Pandemic Hits Local Housing Market: Listings Down and Taking Longer to Sell

“It’s certainly a setback,” one broker said. “Everything has stopped or slowed.”

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The coronavirus pandemic has claimed another victim: San Diego’s once red-hot housing market has at least temporarily hit the ice, said Andy Nelson, president of Willis Allen Real Estate.

“With the pandemic, everything has stopped or slowed, to the point where there is minimal activity,” said Nelson, a long-time local real estate broker.

Nelson said the housing slowdown is fueling anxiety in the local real estate community, where agents until recently enjoyed bigger and more frequent commissions, in a very active housing market.

Nelson said the upper end of the housing market -- where homes sell for $1 million or more -- has taken the hardest hit.

“That’s the market of choice,” Nelson explained. “It’s not (the price-range) in which buyers need a home out of necessity.”

Homes in the more “affordable” range of under $1 million are selling better, Nelson said, but taking longer to sell, compared to the pre-pandemic era. 

San Diego county’s pandemic “stay-at-home” orders have also radically changed the way people buy and sell their homes.

Nelson said 90 percent of his home showings are now done with “virtual,” on-line tours. When potential buyers do check out a listing in-person, they wear a mask, gloves and booties, and sign a coronavirus advisory form.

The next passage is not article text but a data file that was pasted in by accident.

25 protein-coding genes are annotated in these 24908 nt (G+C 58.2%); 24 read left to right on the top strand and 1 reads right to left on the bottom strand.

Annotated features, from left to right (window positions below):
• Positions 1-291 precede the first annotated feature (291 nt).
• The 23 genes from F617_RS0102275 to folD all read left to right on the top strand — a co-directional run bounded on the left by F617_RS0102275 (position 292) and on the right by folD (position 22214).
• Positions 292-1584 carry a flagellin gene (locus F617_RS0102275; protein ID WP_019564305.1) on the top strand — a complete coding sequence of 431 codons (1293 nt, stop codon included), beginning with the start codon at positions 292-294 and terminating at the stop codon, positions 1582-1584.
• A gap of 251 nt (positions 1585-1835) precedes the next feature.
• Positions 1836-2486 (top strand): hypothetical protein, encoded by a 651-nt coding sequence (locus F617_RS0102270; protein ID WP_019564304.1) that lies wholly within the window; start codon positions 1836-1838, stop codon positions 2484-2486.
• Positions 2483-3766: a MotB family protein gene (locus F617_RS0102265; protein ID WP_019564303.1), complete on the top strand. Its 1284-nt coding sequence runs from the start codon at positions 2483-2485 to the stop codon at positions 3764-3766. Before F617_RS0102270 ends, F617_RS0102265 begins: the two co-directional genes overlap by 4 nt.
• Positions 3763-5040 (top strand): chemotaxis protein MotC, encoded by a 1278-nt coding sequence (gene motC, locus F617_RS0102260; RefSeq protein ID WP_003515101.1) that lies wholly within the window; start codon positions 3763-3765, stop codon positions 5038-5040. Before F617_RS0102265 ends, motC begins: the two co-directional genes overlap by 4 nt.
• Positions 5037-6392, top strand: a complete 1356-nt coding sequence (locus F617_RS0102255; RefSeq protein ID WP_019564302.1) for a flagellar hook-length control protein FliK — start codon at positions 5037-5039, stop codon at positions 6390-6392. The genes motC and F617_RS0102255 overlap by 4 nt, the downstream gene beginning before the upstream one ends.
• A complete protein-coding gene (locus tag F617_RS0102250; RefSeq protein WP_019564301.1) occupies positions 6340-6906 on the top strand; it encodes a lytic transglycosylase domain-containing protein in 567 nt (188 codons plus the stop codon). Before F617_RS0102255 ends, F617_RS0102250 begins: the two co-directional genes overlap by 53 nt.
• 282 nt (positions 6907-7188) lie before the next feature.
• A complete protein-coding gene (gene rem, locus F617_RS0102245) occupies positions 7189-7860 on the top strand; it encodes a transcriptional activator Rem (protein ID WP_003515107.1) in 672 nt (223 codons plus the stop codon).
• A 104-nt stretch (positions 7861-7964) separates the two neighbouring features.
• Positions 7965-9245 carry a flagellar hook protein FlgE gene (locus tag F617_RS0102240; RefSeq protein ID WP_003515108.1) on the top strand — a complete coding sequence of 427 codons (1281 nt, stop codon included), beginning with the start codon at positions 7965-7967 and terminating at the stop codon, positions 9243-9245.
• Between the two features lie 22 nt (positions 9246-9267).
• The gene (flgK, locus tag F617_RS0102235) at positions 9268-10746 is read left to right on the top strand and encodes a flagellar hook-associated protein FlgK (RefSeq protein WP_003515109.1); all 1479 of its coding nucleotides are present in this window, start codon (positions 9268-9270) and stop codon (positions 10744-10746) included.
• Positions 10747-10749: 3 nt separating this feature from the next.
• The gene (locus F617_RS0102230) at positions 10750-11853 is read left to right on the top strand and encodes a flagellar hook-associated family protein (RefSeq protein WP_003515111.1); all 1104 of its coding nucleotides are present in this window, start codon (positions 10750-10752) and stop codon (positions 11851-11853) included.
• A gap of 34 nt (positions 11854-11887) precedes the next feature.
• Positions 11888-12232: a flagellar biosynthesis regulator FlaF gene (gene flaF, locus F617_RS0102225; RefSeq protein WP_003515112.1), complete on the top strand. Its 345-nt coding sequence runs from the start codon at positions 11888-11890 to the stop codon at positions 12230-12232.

“When potential buyers go in, they not only socially distance, they are not to touch anything,” said Afton Miller, a veteran agent with Coldwell-Banker Realty.

Miller said San Diegans are still buying and selling, but agreed with Nelson that the once-booming real estate market has definitely slowed down in March and April.

“To me, it’s very different,” said Miller, who was selling homes here during the Great Recession of 2008.

Nelson said his colleagues are also concerned about how long this COVID-19 slowdown will last.

“Anxiety is a perfect word,” he said. “Our agents have been very busy for many, many years, and all of a sudden it comes to (an almost) complete stop. You can imagine how that feels.”

Nelson does predict that housing prices will hold steady because there are fewer homes for sale, which puts upward pressure on prices. Average sales price information for March should be available the week of April 20.

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